Route of Jan Hus
- Jan Hus (1370?–1415)
Jan Hus (1370 Husinec – 1415 Constance) was a Czech Catholic priest, a medieval religious philosopher and a rector at Prague University. His sermons criticized the decline of the church and thus his teachings were marked as heresy, Hus was forbidden to practice priestly, and he retired. At a time when he was called upon to defend his teachings and attend the Council of Constance, he stayed at Krakovec Castle. From here, or directly from Prague, he set out on his way to the Constance through the premises of his friends who gave him the shelter. Unfortunately, he was burned for his teachings here on July 6, 1415.
Pilgrims can go in the footsteps of this world personality on his last trip from Bohemia to the German Constance, thanks to The Route of Jan Hus. The route is bi-directional (from Bohemia to Germany and from Germany to Bohemia) and is about 250 km long. It connects important Czech historical sites and places linked to Jan Hus or his followers, such as: Prague, Karlštejn, Beroun, Žebrák – Točník, Krakovec, Kralovice, Rabštejn, Manětín, Nečtiny, Úterý, Bezdružice, Konstantinovy Lázně, Planá, Tachov. The Czech part of the route ends in the border town of Bärnau. Jan Hus visited this town and he vividly described this town in his diary.
The pilgrimage from Bohemian border to the town Constance in Germany can be divided into two larger parts. A great addition to the route is the possibility to follow the signs of the so-called “Goldene Strasse”, which runs from the Czech border to Nürnberg. Here pilgrims can go to Kostnice (Constance), which is located on the German-Swiss border, following the signs of the most important European pilgrimage network called Camino de Santiago.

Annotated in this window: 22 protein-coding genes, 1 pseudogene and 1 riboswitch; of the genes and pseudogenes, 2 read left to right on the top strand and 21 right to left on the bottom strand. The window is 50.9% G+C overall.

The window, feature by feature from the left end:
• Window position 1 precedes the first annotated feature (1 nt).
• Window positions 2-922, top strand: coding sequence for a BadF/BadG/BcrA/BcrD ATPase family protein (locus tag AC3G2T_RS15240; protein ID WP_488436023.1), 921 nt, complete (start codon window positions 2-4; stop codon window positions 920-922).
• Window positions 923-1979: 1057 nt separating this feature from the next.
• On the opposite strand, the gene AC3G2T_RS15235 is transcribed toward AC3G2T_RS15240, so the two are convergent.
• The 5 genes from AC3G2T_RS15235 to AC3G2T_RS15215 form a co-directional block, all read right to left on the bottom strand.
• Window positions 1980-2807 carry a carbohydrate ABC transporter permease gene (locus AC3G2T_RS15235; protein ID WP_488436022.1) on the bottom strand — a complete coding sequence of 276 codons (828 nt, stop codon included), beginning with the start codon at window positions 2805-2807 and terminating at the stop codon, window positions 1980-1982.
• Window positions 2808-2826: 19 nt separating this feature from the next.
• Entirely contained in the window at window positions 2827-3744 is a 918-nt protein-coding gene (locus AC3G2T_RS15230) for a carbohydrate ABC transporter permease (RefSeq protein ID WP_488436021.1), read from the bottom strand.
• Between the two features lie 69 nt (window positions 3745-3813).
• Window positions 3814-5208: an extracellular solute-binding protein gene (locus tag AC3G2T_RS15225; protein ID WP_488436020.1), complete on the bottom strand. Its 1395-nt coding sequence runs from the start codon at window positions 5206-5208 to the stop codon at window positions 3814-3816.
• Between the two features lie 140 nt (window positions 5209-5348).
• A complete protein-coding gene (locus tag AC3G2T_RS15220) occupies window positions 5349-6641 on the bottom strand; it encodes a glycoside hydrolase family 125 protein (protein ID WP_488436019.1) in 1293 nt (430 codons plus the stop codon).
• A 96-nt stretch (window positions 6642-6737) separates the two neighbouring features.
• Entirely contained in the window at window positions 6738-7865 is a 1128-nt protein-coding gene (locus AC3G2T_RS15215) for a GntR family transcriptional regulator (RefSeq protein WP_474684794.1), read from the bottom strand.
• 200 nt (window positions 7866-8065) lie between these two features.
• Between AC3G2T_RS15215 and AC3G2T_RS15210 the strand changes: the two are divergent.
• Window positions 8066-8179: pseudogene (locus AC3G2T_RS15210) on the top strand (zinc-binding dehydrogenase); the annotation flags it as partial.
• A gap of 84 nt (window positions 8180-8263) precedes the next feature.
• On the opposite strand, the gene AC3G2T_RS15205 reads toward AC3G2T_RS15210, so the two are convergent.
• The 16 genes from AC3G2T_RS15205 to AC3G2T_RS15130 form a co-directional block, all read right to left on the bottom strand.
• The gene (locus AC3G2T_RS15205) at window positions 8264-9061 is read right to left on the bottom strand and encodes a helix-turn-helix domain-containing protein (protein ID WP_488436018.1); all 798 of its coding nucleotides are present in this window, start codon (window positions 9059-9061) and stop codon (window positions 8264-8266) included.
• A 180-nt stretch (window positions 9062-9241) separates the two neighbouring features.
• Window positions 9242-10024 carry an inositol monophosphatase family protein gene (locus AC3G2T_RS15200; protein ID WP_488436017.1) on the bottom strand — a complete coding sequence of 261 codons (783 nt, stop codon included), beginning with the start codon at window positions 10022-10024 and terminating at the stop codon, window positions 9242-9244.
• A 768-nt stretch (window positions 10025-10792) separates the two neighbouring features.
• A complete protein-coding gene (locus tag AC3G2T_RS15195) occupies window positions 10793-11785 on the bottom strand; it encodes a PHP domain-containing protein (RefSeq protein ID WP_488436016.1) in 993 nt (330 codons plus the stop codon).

Should you wish to read more about The Route of Jan Hus, please, download the PDF file under the gallery box or visit the website www.husovacesta.cz (available in Czech language only).
Additional touristic information
The Route of the world-famous Czech preacher, Jan Hus, leads from Prague, where he worked on his important writings, to Germany. Its main part crosses the northern part of the Pilsen region, which lies in the south-west of Bohemia. However, the pilgram way extends from Bohemia to the German Constance, where the Catholic scholar was burnt to death because of his reformist teaching in 1415.
The Pilgrimage Route in the Czech Republic is almost 250 km long. The longest part of the Pilgrimage Route stretches across Pilsen Region, which has one of the lowest population density in the Czech Republic (area 7 649 km2, 579 129 people).
The route is bi-directional (from Bohemia to Germany and from Germany to Bohemia) and is about 250 km long. It connects important Czech historical sites and places linked to Jan Hus or his followers, such as: Prague, Karlštejn, Beroun, Žebrák – Točník, Krakovec, Kralovice, Rabštejn, Manětín, Nečtiny, Úterý, Bezdružice, Konstantinovy Lázně, Planá, Tachov. The Czech part of the route ends in the border town of Bärnau. Jan Hus visited this town and he vividly described this town in his diary.
The trail is accessible all year round without any restrictions depending on the weather and the physical abilities of pilgrims. More information supply Information Centers in municipalities along the route.
There are many historically valuable towns and cultural monuments along the route. Undoubtedly, the most valuable monuments are located right in Prague (UNESCO). Other valuable sites are: Karlštejn Castle,Beroun town, Skryje town, Rabstejn town, Manetin town, Svetce chateau, St. Jan Skalou Castle, Town of Beroun, Točník Castle, Žebrák Castle, Town of Skryje, Krakovec Castle, Mariánská Týnice Monastery near Kralovice, town Rabštejn, town Manětín with Castle, village Nečtiny, village Úterý, město Bezdružice, the town of Konstantinovy Lazne, the town of Planá, the town of Tachov and the chateau of the World, the Bärnau archaeological park (DE).
The route stretches across many natural sites. In the vicinity of Prague it is mainly Český Kras Protected Landscape Area with numerous karst caves and fossil deposits. It is also Křivoklátsko near the river Berounka, which is a biosphere reserve of UNESCO and important bird area. It also leads trough many natural parks (Horní Střela, Manětínská, Úterý potok, Hadovka, Kosí potok). At the border with Germany, the Český les Protected Landscape Area intersects with dense forest stands. The trail thus stretches over not only untouched nature but also geologically important localities.